Many dictatorships like to divide their citizens into several categories. Nazi Germany, for example, had Aryans and non-Aryans, and apartheid South Africa had Whites, Blacks, Indians and colored people. However, when such a classification theory was applied in practice, officials were in trouble, as in many cases they did not know to which class a certain citizen belonged. If the state instructs you that a true Aryan is a blond person with blue eyes, would you say that the Führer himself is of pure blood? If only whites are considered to be “real people,” how shall one deal with Germany’s Japanese allies? Finally, who should be considered legally Jewish? All these questions were debated in Germany in 1930s.
Communist countries had similar problems. The symbol of the USSR was the hammer and sickle, which symbolized the union of workers and farmers. Yet the Soviet Union proclaimed that apart from workers and farmers, some Soviet citizens are considered “civil servants” and some form the “layer of intellectuals.” And even this extended scheme failed to describe the whole society. One example: Who were officers in the Red Army? A usual answer was “civil servants,” but then why was the army called “the Red Army of Workers and Farmers?”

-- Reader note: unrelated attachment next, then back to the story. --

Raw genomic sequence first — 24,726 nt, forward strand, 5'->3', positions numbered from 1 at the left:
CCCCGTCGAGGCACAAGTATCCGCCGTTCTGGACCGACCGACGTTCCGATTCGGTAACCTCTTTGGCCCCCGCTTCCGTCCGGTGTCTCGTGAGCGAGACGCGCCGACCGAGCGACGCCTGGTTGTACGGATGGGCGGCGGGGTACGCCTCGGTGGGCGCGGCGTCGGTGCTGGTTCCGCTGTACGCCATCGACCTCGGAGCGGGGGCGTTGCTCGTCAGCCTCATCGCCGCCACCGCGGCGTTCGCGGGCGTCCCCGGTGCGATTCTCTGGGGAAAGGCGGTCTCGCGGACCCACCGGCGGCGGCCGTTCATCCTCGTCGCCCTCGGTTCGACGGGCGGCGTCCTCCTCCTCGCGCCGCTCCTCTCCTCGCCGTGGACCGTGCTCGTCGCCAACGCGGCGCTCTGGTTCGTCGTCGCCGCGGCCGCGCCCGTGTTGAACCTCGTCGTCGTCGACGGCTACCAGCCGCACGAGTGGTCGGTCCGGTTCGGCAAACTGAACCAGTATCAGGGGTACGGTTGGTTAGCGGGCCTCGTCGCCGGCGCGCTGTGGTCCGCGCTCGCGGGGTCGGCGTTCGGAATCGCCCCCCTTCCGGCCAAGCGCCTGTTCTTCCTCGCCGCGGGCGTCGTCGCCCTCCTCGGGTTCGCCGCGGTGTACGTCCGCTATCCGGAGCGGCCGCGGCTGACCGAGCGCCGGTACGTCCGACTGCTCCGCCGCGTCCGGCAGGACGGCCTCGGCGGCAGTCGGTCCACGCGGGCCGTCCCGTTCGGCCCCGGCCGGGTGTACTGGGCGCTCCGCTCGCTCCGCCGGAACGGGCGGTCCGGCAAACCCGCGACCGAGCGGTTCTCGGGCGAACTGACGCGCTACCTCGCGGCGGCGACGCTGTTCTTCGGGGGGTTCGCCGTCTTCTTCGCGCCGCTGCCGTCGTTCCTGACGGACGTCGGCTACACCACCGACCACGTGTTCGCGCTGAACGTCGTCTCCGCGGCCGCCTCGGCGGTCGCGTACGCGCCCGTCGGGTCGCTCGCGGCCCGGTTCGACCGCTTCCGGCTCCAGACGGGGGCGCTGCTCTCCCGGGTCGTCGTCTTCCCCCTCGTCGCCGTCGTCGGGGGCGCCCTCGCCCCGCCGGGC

Fortunately for the Soviets, these discussions soon started to become purely theoretical, as from the late 1930s the role of one’s class origins started to decrease significantly. In late Soviet times, there had been even a case when a person wrote “Origins: royalty” in his application and was allowed to teach in school, since no one bothered to look.
In North Korea, things were much different, as the DPRK treated social origins as a matter of state security. Recently I got access to a classified North Korean document which deals with this issue. It is marked “top secret,” the second-highest level of classified information in the country, was published by North Korean police in 1993 and is named the “Reference Book on Registration of Residents.” In this article, I will introduce this unique document, which sheds light on the infamous songbun system and provides some information about the North Korean police’s paperwork regarding, among other things, concentration camps.